According to Thomas - one of the founding members of the boutique high-value diamond producer, together with Lucas Lundin and Catherine McLeod Seltzer - the current supply chain is static, inefficient, and inflexible, and recent technological advances make disruption possible and inevitable.
"We fundamentally disagree with the entrenched push model of centralised diamond tender sales. Value is being lost across the entire diamond pipeline. We want to create a new pull model where producers and manufacturers alike stand to benefit from a new and improved system," Thomas said on the sidelines of the Precious Metals Summit held at Beaver Creek, Colorado.
Under the current model a single diamond can end up being sold up to 10 times in the secondary market before it ends up on a polishing mill, because useful diamonds are paired with lesser-grade stones in the current tender lots system.
This is where the company's newly acquired Clara digital diamond sales platform comes into play.
The company recently acquired the platform with the goal of creating a new revenue stream while providing the opportunity for market disruption. Clara is a secure, digital diamond sales platform that uses proprietary analytics together with cloud and blockchain technologies to transform the sales process.
It matched diamond demand to supply, ensuring diamond provenance from mine to end-product, driving efficiencies and unlocking value for all stakeholders, Thomas said.
According to her, the digital sales platform fits Lucara's reputation as a leader in innovation. Indeed, Lucara was the first diamond company in Africa to use autogenous grinding mill and the first to implement X-ray technology for large-stone recovery at its flagship Karowe mine, in Botswana.
While Clara has the potential to change the way diamonds are transacted today, it does not mean that the old model will become obsolete overnight.
"It remains an important mechanism for selling diamonds. Most of Lucara's revenue come from diamonds 10.8ct plus, or ‘specials' category. Clara really doesn't work for diamonds larger than that.
"It is ideally suited for diamonds between 1-15cts in size of better colours and quality that entail the bread and butter of the diamond industry. There is room for Clara and over time, this new mechanism could take over significant market share from the traditional model."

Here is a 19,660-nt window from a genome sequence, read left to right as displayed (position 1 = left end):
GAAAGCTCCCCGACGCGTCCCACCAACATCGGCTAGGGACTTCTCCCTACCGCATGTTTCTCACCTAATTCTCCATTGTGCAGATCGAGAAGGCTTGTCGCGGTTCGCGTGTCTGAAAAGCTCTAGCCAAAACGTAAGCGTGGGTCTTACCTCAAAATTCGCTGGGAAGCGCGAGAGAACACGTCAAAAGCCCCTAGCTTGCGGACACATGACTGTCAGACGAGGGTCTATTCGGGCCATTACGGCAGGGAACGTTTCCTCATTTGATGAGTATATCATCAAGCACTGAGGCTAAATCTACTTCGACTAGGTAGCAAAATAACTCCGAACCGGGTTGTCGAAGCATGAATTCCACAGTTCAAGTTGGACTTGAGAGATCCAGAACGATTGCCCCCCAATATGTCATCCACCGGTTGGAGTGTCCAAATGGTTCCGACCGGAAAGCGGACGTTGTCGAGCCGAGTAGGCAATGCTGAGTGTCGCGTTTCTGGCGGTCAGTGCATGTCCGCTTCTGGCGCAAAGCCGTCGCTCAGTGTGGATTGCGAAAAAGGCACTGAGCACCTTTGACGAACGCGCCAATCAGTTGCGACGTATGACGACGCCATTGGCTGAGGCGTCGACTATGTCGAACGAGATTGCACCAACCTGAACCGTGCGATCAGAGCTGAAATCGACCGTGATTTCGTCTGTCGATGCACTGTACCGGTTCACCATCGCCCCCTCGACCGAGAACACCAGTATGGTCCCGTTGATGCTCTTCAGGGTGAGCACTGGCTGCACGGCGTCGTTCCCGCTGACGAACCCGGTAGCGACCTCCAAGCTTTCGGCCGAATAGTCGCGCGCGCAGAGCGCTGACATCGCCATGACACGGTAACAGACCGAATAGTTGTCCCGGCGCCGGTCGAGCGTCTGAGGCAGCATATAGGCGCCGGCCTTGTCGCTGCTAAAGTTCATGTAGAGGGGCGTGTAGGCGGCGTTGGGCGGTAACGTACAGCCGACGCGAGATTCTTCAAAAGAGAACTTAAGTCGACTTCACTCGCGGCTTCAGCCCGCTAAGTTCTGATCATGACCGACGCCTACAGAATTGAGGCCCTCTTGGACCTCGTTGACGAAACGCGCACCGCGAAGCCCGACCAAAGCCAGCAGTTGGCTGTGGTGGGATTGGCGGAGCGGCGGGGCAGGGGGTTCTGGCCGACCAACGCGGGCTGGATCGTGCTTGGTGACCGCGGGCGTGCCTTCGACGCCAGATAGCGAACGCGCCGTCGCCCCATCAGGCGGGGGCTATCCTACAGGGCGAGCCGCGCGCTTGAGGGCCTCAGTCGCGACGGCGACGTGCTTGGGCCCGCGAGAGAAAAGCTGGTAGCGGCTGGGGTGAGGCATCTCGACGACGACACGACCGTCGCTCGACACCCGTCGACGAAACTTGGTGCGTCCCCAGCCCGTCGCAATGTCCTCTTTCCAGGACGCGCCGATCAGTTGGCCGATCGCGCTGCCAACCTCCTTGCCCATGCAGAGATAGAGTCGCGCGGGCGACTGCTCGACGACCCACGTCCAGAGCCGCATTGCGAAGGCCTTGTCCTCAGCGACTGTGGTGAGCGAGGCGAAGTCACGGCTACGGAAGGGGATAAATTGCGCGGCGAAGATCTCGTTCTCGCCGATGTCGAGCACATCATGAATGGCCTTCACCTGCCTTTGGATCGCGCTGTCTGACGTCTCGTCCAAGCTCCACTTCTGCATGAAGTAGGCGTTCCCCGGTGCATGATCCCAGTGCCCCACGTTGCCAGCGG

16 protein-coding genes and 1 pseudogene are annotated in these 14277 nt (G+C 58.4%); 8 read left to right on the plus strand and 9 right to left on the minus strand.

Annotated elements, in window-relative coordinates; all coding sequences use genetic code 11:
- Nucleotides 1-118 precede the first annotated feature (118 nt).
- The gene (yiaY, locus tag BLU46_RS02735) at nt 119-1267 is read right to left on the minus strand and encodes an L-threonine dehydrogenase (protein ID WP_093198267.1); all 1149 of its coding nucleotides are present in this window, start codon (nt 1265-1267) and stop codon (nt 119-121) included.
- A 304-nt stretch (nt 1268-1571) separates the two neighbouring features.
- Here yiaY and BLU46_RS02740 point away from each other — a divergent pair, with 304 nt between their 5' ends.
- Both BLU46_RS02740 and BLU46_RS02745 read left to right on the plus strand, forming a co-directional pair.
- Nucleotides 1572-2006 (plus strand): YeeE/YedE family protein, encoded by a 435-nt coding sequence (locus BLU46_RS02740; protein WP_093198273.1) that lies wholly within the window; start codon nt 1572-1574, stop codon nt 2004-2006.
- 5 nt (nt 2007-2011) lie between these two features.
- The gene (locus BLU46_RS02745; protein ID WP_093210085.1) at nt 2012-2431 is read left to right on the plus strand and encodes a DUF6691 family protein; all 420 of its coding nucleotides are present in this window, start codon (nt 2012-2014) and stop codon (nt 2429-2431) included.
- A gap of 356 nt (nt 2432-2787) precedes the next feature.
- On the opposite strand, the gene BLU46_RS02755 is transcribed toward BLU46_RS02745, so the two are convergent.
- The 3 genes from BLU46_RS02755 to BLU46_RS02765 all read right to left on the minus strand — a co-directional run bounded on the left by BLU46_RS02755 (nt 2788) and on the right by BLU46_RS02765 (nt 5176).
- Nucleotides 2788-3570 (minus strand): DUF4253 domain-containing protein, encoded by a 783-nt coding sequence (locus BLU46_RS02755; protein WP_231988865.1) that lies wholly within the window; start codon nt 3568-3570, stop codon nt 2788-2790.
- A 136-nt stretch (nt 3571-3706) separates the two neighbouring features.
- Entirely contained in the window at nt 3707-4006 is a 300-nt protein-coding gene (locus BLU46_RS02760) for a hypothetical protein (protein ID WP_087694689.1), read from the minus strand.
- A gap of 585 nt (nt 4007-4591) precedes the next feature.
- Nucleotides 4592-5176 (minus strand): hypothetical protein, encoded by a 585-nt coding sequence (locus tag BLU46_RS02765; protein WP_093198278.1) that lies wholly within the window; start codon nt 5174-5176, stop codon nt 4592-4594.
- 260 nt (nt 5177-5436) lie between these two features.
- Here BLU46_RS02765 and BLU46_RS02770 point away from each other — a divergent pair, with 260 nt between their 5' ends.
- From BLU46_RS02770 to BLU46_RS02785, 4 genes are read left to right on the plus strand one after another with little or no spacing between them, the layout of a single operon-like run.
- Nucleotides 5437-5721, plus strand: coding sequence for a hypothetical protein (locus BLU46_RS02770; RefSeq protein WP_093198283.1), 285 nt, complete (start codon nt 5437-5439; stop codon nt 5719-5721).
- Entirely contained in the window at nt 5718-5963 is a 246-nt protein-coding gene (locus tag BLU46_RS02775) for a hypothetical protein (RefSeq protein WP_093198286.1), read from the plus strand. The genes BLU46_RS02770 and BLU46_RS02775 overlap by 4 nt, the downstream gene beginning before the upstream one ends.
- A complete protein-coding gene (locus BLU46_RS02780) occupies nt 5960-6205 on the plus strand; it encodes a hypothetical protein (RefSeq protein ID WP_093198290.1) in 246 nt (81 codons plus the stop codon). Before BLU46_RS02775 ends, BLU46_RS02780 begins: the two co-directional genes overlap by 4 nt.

Thomas said the system was live now based on production from Karowe, with one manufacturer onboarded on a trial basis. This is set to expand to five manufacturers in the coming weeks, and the company expects to report back to the market on progress during the fourth quarter results.
Thereafter more manufacturers and producers will be invited to join the platform.
"We are telling producers to consider selling half their production on Clara and half their production via traditional tenders and compare and see how they do. We are very confident that they'll see increased realised pricing at absolutely no risk to them," she said.
Since launching Clara, the platform has run about US$5 million of rough diamonds sales, unlocking between 18% to 23% of value throughout the supply chain. The revenue model for Lucara is based on producers and manufacturers logging into the system at which price levels they are willing to sell and buy, respectively, and Clara takes the spread between the bid and the ask.
"We expect that as people gain experience the margin will narrow and we'll get to a minimum transaction fee as the spread closes. We're not charging a fee but taking a portion of the unlocked value.
"The secret sauce in Clara is the matching algorithm."